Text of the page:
Disclaimer (completed):  It wasn’t just any old closet into which Sally secreted the children in during these parties.  She’d herself enjoyed such a closet in her own childhood and, we assume, so had many of her ancestors.  This closet was specially built under the stairs with much spaciousness, adequate lighting and ventillation, shelves along the walls filled with games and toys available only during these special parties, and completed with a little silver bell that could be “tinkled” at just the moment when a little darling needed to go “pee”.  A special employee was always assigned to listen for the bell, or to check on the children periodically.  But please don’t think that this manner of baby sitting fosters better grown-up children!  Of Sally’s six issues, two are confirmed alcoholics (one of which actually made a sloppy, drunk-driving appearance on the locally televised edition of “Cops”, much to the family’s consternation and embarrassment), one is on his third marriage at the ripe old age of 26, one daughter is now the proud entrepreneur of a New Orleans tattoo shop where they will read your Tarot while you wait your turn, and two, somehow, seem a bit normal.  Moral of this story – DO NOT LOCK YOUR CHILDEN IN A CLOSET – EVER!

Now, we might not have the money nor the social connections to throw a Sally Soiree – but we certainly have the desire and the creativity to celebrate the marriage of friends.  So here are some suggestions for throwing your own “Lucky In Love” Las Vegas-themed couples party.

Make your own invitations on the computer!  Do a two-sided invitation with the front showing a hand of cards or a pair of dice – something like these (made available through the kindness of PowerPoint)..


The headline could be “Lucky in Love – A Special Couples Shower for — and —!”

The back side would read something like:  We’re celebrating the upcoming marriage of — and — with a Las Vegas Couples Shower!  Please join us on September 22 at 7:30 pm for a night full of fun!  Dress in your Las Vegas Cocktail Best and enjoy games and good food at (location).  RSVP, etc. etc. etc.  If you want to suggest a gift theme to go along with the party, add a post-script at the end – “Gift Suggestion – Stock the Bar” or “Portions for the Pantry” or “Kitchen Keepsakes” – you get the idea.  Be sure send them out at least 3 weeks before the party.

Decorations and party ideas:  If you are so inclined, Party Rental stores stock perfectly legal Las Vegas-type mock roulette wheels and other gaming devices.  Do not use real money for these games or you may get a visit from some uniformed folks who are not the least bit interested in celebrating the soon-to-be-married couple.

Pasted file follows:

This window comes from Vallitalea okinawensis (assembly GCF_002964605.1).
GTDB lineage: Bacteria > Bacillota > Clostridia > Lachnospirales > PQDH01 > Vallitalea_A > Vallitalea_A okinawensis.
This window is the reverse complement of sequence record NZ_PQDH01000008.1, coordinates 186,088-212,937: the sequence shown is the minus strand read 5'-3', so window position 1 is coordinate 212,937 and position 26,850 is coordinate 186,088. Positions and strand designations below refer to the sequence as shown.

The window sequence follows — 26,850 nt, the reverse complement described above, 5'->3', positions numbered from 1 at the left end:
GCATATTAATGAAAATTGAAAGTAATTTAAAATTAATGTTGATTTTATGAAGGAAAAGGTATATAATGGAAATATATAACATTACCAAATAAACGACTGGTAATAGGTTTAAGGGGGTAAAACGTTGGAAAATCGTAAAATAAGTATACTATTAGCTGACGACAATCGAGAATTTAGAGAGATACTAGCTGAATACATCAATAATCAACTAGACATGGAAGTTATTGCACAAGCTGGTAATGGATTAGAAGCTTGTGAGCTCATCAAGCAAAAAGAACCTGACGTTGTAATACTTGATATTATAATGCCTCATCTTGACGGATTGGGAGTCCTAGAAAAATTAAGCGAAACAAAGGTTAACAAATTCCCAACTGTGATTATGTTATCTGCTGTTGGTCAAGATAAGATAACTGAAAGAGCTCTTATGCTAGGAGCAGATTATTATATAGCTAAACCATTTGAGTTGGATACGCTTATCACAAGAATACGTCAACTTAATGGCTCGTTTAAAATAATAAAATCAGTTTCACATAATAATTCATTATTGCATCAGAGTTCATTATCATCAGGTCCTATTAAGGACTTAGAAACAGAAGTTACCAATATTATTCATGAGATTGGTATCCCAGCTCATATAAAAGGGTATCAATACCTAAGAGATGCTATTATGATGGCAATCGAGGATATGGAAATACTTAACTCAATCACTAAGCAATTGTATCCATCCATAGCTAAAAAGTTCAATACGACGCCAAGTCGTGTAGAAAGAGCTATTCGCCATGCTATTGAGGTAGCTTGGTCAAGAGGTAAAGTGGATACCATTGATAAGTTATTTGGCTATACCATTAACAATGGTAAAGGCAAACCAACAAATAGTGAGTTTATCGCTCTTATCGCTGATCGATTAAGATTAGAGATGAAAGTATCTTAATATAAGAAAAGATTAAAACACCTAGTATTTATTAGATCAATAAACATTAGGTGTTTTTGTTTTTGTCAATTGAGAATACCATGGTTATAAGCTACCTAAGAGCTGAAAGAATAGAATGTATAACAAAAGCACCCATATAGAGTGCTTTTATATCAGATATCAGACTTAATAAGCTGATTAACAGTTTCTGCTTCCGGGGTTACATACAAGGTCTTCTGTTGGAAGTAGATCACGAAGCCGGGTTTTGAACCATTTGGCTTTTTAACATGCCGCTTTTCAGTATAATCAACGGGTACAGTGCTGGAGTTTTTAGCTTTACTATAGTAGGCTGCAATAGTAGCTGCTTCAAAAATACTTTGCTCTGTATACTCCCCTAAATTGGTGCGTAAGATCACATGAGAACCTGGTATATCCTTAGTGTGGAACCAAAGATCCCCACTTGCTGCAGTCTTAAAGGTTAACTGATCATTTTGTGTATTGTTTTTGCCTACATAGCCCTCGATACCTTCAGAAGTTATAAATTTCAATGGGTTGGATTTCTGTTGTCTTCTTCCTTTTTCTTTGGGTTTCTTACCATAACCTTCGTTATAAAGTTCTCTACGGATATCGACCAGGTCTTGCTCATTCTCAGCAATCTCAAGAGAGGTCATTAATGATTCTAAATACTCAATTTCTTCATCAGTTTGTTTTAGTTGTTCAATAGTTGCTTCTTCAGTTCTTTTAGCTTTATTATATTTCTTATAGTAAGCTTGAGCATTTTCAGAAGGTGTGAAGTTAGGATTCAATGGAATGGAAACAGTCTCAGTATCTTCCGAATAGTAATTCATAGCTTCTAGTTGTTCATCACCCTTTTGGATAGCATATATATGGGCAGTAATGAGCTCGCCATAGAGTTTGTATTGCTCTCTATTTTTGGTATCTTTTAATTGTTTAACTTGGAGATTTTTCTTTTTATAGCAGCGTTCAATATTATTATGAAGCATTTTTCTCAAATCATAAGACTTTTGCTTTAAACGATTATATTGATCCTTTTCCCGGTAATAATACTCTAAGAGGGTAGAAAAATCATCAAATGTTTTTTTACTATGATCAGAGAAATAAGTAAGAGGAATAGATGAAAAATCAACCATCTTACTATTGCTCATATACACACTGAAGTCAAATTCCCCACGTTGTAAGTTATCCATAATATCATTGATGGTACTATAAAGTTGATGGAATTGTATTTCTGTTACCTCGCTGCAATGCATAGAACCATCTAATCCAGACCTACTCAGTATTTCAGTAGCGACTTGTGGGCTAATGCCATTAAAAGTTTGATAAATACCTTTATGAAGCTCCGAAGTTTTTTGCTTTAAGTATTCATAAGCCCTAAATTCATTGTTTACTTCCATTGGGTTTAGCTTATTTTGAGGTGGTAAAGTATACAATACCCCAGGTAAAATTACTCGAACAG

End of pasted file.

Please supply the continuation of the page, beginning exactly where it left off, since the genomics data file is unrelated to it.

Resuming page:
Instead, use play money or poker chips and these very precious little party favors as prizes…

   Bottle stoppers – cleverly handy, don’t cha think?

  Playing card magnets – how cute!

  Perfectly Suited Coasters with the happy couple’s engagement photo tucked inside – precious memories!

  Lucky in Love  dice favor boxes, filled with gold foil wrapped chocolate coins!  How fun!

If you don’t want to go to the trouble and expense of renting Las Vegas themed games, make it a Bunko Party!  Borrow card tables, drape them in inexpensive red cloth cut into squares, put the chairs in place and have a set of dice and a pad and pencil for keeping score on each table.  If you don’t know about Bunko – read about it here.

Food?  Make it finger foods.  And make it yourself or make it easy.  Miniature corn dogs can be found in the freezer section of your grocery store, frozen little quiches, make a seven layer dip and serve with fritos, tiny pizza bites, pigs in a blanket it doesn’t have to be fancy, but here’s the fun part – serve them on elegant, faux silver platters – available at your local dollar store! 

Drinks – virgin or otherwise – read up on fancy cocktail party drink ingredients and then create your own!  Freeze mint leaves in water in ice cube trays and add those to your drinks for a festive touch. 

Decorations?  Go to your local Home Depot or Lowes and buy a bunch of in-season dish-garden type plantings.  Buy a deck of plain playing cards and either some wooden food skewers (found at the grocery store) or long wooden craft sticks.  Get out your glue gun and create “hands” of five assorted cards, fan them out like you’d hold them in your hands to play, fasten them together with a few dots of glue, and then glue the “card fan” to the end of the wooden stick.  Insert one or several into the dish gardens and set around the house. 

Do you have a hanging light fixture or chandelier above your serving table?  Drape fuzzy dice (yes, fuzzy dice) in varying heights in your light fixture, then curl some long lengths of  gift ribbon in black and red and silver and drape those in clusters as well along with with fuzzy dice.  Kitzchy fun!

Be sure to have a table available to load up the presents!  Drape black and red and silver squares of fabric randomly across the table and set one gift in the middle to give guests the idea (doesn’t matter if it’s empty – just a sample to get them going). 

Do yourself a favor if you can and hire someone from a temp agency to refill the food trays as they get empty, make sure the guests drinks are always refilled, and generally tidy up behind the scenes while you enjoy your party and direct the festivities.  It’s well worth the investment!

Celebrating Lucky Soon-To-Be-Married couples with a Las Vegas themed party!

Remember to Celebrate Something Everyday!